What is clear is that Khompela is an ANC party loyalist. By the time democracy dawned in 1994, he had been made a director in special education in the Department of Education. His Facebook page continues to map out a political career trajectory that includes becoming a member of the Free State Legislature, moving up the ladder to a position in the National Assembly before becoming chairman of the Portfolio Committee on Sport.
After 10 years in this post he was back in the Free State to become a member of the legislature once more, before becoming MEC responsible for Police, Roads and Transport and now MEC for Health.
During his time on the Portfolio Committee for Sport, Komphela was outspoken about transformation, and infamously raised the ire of the South African Council of Churches after he took vicious aim at then-Archbishop Desmond Tutu, calling him “treacherous”, and warning him not to confuse transformation with tokenism. He also locked horns with the likes of Moss Mashinini, who headed up SASCOC, and was slated as “slanderous” and “racist” for his take-no-prisoners approach to transformation in sport.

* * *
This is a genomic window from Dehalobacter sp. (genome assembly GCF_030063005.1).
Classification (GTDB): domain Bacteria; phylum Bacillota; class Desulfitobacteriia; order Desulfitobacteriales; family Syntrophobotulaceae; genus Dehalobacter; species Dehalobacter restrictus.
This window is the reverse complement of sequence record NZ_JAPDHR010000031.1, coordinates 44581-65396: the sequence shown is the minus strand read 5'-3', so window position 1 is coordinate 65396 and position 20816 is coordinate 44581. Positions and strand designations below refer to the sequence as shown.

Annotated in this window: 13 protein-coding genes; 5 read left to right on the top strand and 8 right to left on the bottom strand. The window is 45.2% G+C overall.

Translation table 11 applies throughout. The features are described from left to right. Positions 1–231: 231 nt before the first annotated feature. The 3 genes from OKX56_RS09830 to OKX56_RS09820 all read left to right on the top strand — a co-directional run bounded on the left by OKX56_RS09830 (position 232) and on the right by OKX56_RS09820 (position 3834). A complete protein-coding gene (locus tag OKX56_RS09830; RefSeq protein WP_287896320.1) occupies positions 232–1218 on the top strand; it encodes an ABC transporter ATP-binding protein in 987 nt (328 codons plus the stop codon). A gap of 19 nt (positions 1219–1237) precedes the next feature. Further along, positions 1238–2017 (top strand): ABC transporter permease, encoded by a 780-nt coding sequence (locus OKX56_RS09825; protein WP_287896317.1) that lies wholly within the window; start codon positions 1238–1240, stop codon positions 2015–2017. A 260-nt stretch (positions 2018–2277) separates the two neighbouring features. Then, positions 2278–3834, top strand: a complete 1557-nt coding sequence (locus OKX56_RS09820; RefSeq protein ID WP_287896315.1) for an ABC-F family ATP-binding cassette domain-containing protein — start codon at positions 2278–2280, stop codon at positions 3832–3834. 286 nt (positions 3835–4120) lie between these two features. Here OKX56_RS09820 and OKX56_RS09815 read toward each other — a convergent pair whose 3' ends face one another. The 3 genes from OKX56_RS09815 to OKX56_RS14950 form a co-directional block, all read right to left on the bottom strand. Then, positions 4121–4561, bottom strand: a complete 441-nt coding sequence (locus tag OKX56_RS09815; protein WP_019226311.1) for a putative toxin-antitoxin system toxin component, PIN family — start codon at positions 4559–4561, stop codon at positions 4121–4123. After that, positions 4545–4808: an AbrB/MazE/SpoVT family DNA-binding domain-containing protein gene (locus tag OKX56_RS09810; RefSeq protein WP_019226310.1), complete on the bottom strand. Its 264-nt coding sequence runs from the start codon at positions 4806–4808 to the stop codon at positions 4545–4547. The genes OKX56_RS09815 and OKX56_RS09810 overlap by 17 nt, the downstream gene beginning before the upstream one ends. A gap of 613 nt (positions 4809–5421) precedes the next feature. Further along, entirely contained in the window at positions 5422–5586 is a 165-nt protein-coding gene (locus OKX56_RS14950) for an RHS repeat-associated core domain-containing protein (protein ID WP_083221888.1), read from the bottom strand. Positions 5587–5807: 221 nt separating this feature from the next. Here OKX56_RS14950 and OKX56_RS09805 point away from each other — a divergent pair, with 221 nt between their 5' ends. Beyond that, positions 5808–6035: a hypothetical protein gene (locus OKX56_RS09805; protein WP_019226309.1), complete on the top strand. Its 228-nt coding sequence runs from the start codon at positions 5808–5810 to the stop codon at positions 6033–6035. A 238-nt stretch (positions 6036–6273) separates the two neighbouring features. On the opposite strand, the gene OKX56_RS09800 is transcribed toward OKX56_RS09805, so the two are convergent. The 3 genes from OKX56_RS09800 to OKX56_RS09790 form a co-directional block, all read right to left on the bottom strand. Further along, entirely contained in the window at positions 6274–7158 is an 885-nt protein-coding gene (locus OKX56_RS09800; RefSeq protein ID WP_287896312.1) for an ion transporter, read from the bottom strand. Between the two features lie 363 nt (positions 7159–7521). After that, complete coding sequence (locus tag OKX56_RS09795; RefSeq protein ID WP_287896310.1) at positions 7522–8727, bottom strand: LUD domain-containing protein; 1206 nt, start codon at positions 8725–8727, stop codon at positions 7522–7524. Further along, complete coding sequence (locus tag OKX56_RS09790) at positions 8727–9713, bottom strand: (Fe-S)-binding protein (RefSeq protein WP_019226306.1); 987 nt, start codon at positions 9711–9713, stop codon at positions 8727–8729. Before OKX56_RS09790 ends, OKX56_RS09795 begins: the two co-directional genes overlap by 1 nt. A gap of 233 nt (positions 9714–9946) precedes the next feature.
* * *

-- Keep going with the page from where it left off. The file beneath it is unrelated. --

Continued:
Back then, Komphela earned a reputation for being something of a firebrand and a hothead. Other adjectives linked to the man include ‘irascible’, ‘power-hungry’ and ‘meddling’. But he was unapologetic, putting his outbursts down to being a man who calls a spade a spade, and someone who made transformation in sport a priority.
Since grabbing headlines for his time serving on the portfolio committee, Komphela’s column centimetres have been dominated by his connection to a Robben Island ferry business in which he has ownership. In August 2008 the Mail and Guardian reported on Komphela’s interest in bidding for a ferry business operating from Cape Town’s mainland to Robben Island. It ended in a commercial dispute, said the newspaper, and the vessel involved became a white elephant (not unlike some of the brand-new hospitals in the Free State), stranded in a Cape Town boatyard.
In June this year, Times Live reported that the MEC – who is chairman of Meltt, a business consortium – had bought a R60-million vessel to be a “back-up” ferry for tourists. The concern is that Komphela will have an unfair political advantage over other bidders and operators.
But people waiting for surgery, or desperate to be seen by a doctor or to have an equipped ambulance arrive in an emergency, would prefer Komphela to spend more time getting the health department ship-shape, rather than being focused on cashing in on the tourist spend in Cape Town.